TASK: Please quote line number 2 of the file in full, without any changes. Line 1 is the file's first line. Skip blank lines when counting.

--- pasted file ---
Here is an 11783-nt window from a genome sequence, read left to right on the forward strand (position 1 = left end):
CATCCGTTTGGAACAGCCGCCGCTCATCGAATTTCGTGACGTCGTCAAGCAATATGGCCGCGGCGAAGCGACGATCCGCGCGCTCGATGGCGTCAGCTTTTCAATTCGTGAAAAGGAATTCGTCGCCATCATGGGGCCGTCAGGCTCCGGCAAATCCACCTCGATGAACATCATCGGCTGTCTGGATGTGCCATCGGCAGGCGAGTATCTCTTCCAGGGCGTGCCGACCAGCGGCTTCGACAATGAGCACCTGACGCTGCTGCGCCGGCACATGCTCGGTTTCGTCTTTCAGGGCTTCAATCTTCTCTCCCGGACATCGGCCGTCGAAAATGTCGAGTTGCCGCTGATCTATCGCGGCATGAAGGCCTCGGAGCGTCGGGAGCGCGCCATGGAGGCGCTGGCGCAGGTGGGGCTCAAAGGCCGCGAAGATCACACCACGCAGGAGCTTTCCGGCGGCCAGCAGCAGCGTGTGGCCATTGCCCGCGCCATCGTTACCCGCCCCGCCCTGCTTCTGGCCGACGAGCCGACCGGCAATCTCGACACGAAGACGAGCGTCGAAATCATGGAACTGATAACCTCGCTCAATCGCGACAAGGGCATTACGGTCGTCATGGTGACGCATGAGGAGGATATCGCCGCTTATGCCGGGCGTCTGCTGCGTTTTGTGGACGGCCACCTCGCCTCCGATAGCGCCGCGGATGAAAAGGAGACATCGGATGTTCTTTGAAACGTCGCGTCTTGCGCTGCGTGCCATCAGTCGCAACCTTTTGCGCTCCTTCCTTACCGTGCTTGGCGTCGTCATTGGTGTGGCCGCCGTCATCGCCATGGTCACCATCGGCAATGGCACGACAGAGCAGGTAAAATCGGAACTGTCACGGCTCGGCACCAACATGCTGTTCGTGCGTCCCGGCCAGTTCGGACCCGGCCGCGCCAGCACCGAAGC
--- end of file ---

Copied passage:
CATCCGTTTGGAACAGCCGCCGCTCATCGAATTTCGTGACGTCGTCAAGCAATATGGCCGCGGCGAAGCGACGATCCGCGCGCTCGATGGCGTCAGCTTTTCAATTCGTGAAAAGGAATTCGTCGCCATCATGGGGCCGTCAGGCTCCGGCAAATCCACCTCGATGAACATCATCGGCTGTCTGGATGTGCCATCGGCAGGCGAGTATCTCTTCCAGGGCGTGCCGACCAGCGGCTTCGACAATGAGCACCTGACGCTGCTGCGCCGGCACATGCTCGGTTTCGTCTTTCAGGGCTTCAATCTTCTCTCCCGGACATCGGCCGTCGAAAATGTCGAGTTGCCGCTGATCTATCGCGGCATGAAGGCCTCGGAGCGTCGGGAGCGCGCCATGGAGGCGCTGGCGCAGGTGGGGCTCAAAGGCCGCGAAGATCACACCACGCAGGAGCTTTCCGGCGGCCAGCAGCAGCGTGTGGCCATTGCCCGCGCCATCGTTACCCGCCCCGCCCTGCTTCTGGCCGACGAGCCGACCGGCAATCTCGACACGAAGACGAGCGTCGAAATCATGGAACTGATAACCTCGCTCAATCGCGACAAGGGCATTACGGTCGTCATGGTGACGCATGAGGAGGATATCGCCGCTTATGCCGGGCGTCTGCTGCGTTTTGTGGACGGCCACCTCGCCTCCGATAGCGCCGCGGATGAAAAGGAGACATCGGATGTTCTTTGAAACGTCGCGTCTTGCGCTGCGTGCCATCAGTCGCAACCTTTTGCGCTCCTTCCTTACCGTGCTTGGCGTCGTCATTGGTGTGGCCGCCGTCATCGCCATGGTCACCATCGGCAATGGCACGACAGAGCAGGTAAAATCGGAACTGTCACGGCTCGGCACCAACATGCTGTTCGTGCGTCCCGGCCAGTTCGGACCCGGCCGCGCCAGCACCGAAGC